Grosman’s Tannenbaum Farm: Trials, Tribulations and Successes During the First Year

Arborjet’s Technology Advancement Manager, Don Grosman, gave us an inside look at the first year of his Christmas Tree Farm.

“I’ve wanted to start a tree farm since the mid 1980’s when I was finishing up my degree in Forest Biology at the SUNY College of Environmental Science and Forestry in Syracuse. It was about that time when my parents started a Christmas tree farm on their newly purchased farm in ‘upstate’ New York. They had a small two acre plot behind the house where they grew balsam fir and blue spruce. They planted about 200 trees per year and sold them as a ‘cut your own’ service. I thought it was pretty cool.


I finally had the opportunity to start a tree farm in 2013 when I joined Arborjet and moved to New Hampshire with my wife and 3 boys. We settled on a 40 year-old log home on nearly 10 acres in the rather quiet community of Pelham. Most of the property was covered in overmature white pine in an overstocked stand that was in decline. One option might have been to thin the stand, but because the area was rather small, trying to find a crew willing and able to do the job was nearly impossible. We ended up contacting New England Forestry Consultants and they suggested a full harvest and starting over with quality seedlings. After many delays, about 6 acres of the stand was harvested in October of 2015. But now I had a 6 acre field of stumps. Given the cost of stump removal ($3,000/acre), we elected to start off by clearing only 2 acres near the house; the remaining 4 acres would be cleared in the future. I collected soil samples from around the cleared area and found the soil to be extremely sandy and rather nutrient poor. To try to improve soil conditions a water retention, I started by spreading lime (the poor man’s fertilizer) at 0.5 tons per acre. Later, I added compost to amend the soil at each planting site.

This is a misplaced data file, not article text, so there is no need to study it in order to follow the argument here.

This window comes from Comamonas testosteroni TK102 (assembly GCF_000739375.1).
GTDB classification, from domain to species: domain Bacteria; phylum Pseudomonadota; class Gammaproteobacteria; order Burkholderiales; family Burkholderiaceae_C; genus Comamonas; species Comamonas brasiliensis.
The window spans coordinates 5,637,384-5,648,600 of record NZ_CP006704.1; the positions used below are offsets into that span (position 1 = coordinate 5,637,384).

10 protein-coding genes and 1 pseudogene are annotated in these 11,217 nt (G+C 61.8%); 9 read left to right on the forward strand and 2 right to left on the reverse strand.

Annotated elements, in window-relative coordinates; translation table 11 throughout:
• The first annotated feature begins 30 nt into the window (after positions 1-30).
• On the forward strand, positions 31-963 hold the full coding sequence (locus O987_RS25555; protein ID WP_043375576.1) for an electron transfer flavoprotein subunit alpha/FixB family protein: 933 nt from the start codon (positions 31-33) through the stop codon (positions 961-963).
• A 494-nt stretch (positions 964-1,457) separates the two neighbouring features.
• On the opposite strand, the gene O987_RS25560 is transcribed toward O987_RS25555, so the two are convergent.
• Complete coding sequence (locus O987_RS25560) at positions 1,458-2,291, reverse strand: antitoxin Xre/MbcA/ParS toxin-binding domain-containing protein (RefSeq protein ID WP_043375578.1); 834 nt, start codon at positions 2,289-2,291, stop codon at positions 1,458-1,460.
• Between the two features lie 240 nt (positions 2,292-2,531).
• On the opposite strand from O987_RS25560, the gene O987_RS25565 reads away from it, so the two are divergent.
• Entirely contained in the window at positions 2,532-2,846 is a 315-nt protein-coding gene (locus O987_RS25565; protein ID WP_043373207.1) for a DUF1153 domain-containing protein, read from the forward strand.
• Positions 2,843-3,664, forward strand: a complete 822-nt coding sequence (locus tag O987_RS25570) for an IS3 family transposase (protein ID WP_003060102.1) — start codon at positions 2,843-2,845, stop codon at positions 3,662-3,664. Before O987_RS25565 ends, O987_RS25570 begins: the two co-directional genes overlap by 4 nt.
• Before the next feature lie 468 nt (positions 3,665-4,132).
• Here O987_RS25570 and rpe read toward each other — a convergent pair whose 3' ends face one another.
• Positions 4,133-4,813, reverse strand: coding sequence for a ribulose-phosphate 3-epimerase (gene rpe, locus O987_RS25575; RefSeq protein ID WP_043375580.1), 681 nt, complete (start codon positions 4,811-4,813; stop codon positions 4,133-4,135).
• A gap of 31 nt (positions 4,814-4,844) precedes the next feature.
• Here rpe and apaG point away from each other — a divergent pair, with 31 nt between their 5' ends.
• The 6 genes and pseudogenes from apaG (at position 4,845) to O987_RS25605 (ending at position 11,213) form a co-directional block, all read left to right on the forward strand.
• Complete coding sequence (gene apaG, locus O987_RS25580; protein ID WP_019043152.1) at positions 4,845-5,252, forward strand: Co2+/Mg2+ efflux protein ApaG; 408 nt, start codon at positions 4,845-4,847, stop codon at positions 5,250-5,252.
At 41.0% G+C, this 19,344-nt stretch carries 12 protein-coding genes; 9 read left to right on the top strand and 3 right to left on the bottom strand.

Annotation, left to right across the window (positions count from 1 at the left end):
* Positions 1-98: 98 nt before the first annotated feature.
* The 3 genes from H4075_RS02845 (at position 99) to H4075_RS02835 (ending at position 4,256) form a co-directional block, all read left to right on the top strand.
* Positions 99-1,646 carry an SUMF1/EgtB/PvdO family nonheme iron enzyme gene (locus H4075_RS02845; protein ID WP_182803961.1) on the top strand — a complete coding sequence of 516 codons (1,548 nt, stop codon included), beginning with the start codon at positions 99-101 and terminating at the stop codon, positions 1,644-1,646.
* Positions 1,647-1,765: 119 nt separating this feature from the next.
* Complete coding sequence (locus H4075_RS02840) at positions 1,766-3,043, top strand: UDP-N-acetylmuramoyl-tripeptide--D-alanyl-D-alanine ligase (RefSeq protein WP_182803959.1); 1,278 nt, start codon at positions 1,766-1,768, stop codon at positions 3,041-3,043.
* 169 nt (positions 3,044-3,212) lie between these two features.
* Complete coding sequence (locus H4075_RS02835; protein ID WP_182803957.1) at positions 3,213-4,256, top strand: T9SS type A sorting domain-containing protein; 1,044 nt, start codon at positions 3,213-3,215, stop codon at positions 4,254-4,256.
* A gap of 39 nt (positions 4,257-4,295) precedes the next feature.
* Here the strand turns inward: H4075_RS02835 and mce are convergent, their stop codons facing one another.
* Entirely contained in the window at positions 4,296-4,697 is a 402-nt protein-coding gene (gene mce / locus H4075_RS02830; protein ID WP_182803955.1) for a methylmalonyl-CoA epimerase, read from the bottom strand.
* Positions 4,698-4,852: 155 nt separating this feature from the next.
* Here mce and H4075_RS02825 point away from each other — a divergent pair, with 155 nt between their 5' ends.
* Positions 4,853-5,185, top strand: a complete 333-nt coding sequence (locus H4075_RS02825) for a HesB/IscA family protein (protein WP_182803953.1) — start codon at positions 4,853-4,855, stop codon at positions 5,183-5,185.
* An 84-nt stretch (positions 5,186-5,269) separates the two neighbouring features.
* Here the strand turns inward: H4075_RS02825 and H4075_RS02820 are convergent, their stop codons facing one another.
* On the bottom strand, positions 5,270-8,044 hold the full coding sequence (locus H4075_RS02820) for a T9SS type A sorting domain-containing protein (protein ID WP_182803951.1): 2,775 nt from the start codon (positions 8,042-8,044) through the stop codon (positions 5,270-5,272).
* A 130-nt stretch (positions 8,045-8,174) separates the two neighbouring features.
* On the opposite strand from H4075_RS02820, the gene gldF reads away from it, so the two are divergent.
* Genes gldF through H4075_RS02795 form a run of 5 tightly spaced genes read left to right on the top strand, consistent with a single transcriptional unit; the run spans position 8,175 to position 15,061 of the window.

I contacted my county Extension agent (John Nute) for advice on establishing a Christmas tree farm. He suggested an 11 year rotation; plant trees each year; grow each block for 6 years or until marketable; open the block to customers in year 7 through 10; cut and remove any remaining trees and leave fallow in year 11. Replant the following year. Tree spacing is obviously important; not too close to reduce completion for nutrients and sunlight, but not too far apart so you maximize land utilization. I decided on a 7’ X 7’ spacing, in part for the reasons indicated, but also I realized I would need to irrigate, and drip irrigation tubing emitters have 7’ spacing. My wife, Rachael, thinks that spacing is too close. She might be right, but I’m hoping it’s one of the few times she’s wrong.